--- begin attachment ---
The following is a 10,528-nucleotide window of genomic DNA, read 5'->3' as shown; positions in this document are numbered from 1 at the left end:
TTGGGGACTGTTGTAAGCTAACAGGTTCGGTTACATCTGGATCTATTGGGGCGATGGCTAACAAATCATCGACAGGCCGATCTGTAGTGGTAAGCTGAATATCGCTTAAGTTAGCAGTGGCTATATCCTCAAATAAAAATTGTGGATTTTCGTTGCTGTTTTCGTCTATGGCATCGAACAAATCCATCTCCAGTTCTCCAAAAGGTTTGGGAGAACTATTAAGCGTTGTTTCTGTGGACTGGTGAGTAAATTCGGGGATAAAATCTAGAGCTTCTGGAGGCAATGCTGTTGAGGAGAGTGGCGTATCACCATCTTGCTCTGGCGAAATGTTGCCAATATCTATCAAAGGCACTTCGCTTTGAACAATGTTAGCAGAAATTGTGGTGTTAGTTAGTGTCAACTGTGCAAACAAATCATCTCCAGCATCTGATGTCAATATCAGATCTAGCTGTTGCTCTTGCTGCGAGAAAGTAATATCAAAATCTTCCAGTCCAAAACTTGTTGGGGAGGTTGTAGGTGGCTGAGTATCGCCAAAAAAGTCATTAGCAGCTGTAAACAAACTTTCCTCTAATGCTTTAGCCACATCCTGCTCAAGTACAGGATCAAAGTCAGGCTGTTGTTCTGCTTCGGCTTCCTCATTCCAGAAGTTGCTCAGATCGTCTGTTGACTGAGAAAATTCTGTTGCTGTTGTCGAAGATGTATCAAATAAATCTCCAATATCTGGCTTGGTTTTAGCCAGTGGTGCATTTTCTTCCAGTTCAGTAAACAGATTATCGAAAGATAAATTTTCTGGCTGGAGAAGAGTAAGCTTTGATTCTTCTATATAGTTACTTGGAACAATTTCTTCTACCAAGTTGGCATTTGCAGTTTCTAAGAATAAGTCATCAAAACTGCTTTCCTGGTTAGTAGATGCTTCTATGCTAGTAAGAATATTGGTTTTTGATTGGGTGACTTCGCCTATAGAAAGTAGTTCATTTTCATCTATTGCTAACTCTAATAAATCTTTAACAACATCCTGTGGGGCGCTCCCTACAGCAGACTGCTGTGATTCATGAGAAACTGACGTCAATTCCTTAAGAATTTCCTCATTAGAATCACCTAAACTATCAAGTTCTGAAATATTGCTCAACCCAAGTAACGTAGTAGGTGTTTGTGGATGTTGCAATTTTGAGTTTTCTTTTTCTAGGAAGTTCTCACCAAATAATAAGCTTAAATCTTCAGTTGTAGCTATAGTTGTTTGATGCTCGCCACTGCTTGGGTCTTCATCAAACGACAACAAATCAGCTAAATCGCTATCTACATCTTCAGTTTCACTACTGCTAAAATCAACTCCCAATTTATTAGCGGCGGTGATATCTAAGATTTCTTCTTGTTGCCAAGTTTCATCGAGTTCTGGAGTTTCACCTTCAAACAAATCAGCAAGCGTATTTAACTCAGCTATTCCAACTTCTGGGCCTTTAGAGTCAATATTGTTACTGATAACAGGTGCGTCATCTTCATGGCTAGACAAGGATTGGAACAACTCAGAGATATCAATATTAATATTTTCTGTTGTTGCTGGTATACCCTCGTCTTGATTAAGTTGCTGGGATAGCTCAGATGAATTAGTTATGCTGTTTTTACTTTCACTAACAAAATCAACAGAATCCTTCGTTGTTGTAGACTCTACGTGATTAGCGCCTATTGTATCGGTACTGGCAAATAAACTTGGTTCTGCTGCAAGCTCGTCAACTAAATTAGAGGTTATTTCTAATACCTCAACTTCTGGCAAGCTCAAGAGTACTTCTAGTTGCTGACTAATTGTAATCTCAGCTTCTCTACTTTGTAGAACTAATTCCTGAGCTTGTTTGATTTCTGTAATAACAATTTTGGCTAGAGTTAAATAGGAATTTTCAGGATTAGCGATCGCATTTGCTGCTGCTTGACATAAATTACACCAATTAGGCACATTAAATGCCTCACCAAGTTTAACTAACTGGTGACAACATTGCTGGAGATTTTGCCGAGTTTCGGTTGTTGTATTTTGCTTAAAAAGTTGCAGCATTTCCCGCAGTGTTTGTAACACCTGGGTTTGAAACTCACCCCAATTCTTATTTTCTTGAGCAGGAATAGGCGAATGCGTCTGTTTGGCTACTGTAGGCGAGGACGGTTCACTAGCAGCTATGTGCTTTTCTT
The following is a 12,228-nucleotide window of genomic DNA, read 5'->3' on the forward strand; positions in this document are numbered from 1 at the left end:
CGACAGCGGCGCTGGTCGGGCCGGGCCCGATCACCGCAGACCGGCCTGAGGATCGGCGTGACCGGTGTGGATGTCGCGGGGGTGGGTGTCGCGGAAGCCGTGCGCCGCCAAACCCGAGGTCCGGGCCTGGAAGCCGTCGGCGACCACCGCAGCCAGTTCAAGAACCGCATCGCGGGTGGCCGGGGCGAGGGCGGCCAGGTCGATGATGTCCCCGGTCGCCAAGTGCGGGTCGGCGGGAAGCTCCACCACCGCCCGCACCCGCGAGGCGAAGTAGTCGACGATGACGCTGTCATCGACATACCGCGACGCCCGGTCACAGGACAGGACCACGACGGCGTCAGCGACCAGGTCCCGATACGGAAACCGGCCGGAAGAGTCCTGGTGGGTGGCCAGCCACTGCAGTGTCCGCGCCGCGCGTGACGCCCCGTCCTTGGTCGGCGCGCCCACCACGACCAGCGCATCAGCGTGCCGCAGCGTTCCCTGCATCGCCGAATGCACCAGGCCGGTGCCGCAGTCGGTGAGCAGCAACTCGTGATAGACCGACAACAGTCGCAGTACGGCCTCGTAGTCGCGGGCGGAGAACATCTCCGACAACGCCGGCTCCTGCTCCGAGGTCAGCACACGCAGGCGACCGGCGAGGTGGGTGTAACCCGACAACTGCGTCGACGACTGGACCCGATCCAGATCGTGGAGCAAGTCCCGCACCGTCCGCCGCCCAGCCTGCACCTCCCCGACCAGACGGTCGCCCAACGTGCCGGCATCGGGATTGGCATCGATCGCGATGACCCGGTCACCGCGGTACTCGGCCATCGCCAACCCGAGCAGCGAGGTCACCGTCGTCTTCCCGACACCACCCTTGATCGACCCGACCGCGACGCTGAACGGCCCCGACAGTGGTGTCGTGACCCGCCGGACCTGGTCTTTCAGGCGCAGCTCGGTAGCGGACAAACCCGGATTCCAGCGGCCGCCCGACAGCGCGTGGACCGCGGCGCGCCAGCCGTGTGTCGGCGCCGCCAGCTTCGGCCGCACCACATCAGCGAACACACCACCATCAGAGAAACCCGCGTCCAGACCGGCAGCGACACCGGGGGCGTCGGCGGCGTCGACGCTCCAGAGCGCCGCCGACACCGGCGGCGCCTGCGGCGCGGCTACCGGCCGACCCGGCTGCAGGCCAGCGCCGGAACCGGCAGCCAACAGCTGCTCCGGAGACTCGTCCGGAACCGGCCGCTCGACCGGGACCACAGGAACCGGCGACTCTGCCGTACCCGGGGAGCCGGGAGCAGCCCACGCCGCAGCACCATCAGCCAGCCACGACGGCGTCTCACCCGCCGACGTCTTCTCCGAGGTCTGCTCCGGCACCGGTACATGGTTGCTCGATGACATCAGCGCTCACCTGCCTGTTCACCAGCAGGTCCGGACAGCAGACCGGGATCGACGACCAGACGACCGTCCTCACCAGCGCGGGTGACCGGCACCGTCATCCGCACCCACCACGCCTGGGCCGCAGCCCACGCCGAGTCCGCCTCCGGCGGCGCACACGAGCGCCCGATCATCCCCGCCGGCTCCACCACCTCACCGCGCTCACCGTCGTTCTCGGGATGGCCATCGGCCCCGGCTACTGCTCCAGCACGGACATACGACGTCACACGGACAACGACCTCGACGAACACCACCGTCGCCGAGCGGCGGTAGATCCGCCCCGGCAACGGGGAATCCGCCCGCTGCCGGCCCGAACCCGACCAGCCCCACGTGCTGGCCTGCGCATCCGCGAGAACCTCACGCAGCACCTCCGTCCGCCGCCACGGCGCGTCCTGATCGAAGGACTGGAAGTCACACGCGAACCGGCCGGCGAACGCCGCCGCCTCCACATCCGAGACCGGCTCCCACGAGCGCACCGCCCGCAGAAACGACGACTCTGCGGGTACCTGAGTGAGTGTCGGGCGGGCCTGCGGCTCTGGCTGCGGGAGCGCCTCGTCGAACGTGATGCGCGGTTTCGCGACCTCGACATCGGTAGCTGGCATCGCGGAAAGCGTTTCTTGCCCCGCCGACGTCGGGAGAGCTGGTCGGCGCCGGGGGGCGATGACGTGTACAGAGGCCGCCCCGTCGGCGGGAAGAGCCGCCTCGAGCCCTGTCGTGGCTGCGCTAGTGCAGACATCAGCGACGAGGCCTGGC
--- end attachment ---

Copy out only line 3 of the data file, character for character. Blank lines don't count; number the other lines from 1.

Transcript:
The following is a 12,228-nucleotide window of genomic DNA, read 5'->3' on the forward strand; positions in this document are numbered from 1 at the left end: